Faculty Research Lecture is April 10
Art historian to speak on modern art and the world


Timothy Clark

03 April 2002 | The Internet has transformed the way we communicate and do business, but has its impact been significant enough to launch us into a postmodern world?

It may be too soon to tell, but the first place to look for a sign would be in the works of the modern artist, says art historian Timothy Clark. The Berkeley professor plans to examine the relationship of modern art to the social reconstruction of modernity on Wednesday, April 10, in the second of this year’s Faculty Research Lectures.

“A new form of urbanism arrived that was associated with the reconstruction of the city,” says Clark. “This urbanism marginalized the working classes and turned the city from a place of work to a place of consumption and recreation.” Beginning with Manet, modern artists have used their work as a way of responding to and reflecting on these changes.

Clark will examine modern art’s relationship to the concept of visibility in culture through works by Manet, Picasso and contemporary artist Tony Oursler, whose recent installation deals with ghosts in conflict with the Internet.

Widely praised for his masterful blending of social-historical context and scholarly attention to detail, Clark has for more than three decades established himself as one of modernism’s most passionate critics. The journal Modernism/Modernity called his most recent work, “Farewell to an Idea: Episodes from a History of Modernism,” “clearly the best book ever written on modernism.”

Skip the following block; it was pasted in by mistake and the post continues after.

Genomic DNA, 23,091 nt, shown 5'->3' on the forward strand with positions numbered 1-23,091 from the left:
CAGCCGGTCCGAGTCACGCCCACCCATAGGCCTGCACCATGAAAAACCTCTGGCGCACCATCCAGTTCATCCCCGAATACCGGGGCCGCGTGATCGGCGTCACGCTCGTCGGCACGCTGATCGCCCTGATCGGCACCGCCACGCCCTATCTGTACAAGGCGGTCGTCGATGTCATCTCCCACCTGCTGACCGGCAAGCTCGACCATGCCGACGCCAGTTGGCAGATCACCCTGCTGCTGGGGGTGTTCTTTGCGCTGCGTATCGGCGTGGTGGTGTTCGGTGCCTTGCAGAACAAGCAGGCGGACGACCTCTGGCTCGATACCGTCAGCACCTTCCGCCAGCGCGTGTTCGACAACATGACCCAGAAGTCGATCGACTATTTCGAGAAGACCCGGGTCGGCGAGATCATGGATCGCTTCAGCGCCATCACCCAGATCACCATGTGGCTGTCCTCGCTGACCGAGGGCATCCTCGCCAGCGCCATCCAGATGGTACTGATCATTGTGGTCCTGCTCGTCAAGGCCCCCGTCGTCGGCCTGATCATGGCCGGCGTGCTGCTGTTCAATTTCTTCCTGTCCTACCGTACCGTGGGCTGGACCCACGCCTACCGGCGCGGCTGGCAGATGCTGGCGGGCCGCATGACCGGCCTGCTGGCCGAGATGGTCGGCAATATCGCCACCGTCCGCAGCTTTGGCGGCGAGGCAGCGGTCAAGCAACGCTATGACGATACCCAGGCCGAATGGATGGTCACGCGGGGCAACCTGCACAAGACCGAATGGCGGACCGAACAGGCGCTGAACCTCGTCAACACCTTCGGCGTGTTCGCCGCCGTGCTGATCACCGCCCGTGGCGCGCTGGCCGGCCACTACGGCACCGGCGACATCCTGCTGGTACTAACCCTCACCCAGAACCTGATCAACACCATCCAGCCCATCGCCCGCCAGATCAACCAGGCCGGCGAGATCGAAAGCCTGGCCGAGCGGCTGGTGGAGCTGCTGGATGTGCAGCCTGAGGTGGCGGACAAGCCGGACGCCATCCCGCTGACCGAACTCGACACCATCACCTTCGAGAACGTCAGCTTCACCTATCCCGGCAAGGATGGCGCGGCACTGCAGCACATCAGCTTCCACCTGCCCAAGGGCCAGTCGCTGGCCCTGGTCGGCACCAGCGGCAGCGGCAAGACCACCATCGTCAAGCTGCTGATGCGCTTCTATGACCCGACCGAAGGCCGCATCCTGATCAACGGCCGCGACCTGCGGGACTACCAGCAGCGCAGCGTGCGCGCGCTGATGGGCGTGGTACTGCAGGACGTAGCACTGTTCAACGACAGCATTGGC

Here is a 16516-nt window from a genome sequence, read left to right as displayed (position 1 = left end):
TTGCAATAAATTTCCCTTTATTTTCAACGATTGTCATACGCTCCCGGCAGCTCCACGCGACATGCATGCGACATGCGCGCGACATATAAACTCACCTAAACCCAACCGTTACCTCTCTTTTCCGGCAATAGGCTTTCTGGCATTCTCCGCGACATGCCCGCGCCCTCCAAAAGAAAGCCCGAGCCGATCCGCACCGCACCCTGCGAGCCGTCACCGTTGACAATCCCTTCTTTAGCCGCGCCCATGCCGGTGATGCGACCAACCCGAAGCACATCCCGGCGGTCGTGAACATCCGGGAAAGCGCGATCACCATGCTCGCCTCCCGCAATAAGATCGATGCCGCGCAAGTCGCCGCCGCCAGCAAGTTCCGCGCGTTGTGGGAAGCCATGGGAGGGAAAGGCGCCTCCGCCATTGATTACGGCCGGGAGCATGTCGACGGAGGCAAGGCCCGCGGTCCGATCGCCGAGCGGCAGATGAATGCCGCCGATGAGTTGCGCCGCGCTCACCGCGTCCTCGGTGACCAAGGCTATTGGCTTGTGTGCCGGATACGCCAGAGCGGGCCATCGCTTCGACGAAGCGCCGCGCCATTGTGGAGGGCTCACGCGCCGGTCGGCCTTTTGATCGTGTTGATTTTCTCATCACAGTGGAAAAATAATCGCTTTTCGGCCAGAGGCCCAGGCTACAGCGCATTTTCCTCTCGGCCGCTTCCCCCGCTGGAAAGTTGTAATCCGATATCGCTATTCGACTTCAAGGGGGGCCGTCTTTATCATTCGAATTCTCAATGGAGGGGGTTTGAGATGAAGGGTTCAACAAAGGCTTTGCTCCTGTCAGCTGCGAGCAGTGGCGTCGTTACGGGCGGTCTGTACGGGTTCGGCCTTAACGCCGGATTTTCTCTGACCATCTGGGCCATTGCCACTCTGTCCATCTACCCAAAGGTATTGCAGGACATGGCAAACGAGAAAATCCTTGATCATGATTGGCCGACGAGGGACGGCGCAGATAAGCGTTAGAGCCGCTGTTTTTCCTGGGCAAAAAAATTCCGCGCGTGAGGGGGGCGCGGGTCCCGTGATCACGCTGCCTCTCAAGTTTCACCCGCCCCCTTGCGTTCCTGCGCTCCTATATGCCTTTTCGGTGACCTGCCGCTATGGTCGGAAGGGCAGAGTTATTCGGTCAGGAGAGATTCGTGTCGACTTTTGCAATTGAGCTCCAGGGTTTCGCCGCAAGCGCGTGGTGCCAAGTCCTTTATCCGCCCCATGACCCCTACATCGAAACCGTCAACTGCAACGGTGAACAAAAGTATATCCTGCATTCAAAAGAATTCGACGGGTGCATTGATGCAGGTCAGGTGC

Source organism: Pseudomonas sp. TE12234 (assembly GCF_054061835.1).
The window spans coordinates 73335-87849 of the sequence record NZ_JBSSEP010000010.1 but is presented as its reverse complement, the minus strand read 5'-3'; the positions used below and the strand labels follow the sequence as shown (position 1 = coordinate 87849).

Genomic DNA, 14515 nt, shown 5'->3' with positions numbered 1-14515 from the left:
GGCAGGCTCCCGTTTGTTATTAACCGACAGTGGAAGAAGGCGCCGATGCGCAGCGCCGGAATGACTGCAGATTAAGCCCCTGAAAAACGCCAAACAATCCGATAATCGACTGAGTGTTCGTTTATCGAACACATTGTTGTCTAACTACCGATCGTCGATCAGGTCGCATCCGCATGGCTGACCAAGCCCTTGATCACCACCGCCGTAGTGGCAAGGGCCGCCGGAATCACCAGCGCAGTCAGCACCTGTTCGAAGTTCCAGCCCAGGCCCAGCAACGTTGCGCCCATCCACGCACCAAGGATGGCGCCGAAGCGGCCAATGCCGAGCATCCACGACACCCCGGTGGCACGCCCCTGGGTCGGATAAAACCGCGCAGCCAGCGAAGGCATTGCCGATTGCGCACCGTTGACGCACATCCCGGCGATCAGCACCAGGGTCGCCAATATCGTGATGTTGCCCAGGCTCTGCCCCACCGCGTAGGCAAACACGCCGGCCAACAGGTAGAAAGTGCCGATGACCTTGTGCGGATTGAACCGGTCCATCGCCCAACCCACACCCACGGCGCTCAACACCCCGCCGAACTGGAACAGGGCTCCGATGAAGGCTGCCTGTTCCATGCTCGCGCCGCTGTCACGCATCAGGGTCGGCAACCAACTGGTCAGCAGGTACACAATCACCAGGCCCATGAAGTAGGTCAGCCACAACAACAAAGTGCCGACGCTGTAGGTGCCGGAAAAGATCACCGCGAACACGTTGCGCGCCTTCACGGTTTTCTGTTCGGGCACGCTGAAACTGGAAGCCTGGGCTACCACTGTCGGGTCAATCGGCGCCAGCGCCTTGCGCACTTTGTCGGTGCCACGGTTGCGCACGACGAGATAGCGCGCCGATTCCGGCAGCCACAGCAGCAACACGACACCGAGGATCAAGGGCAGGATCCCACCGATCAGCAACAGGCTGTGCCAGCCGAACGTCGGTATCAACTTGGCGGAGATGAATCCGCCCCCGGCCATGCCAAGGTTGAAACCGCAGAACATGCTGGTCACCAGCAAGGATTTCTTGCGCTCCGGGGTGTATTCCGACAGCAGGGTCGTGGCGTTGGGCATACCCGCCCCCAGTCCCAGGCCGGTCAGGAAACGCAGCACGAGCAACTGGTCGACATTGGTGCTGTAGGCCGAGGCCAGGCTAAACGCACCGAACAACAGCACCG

Clark joined the Berkeley faculty in 1987 and is the George C. and Helen N. Pardee Chair and Professor of Art History. Clark’s lecture, “The Painting of Postmodern Life,” will take place at 5 p.m. in Wheeler Auditorium. It is free and open to the public.

The Faculty Research Lecture series was established in 1912 to give faculty a chance to share their research with the campus. Each year, the Academic Senate elects two distinguished faculty members to deliver the lectures. Robert Tjian delivered the first of this year’s lectures on April 3


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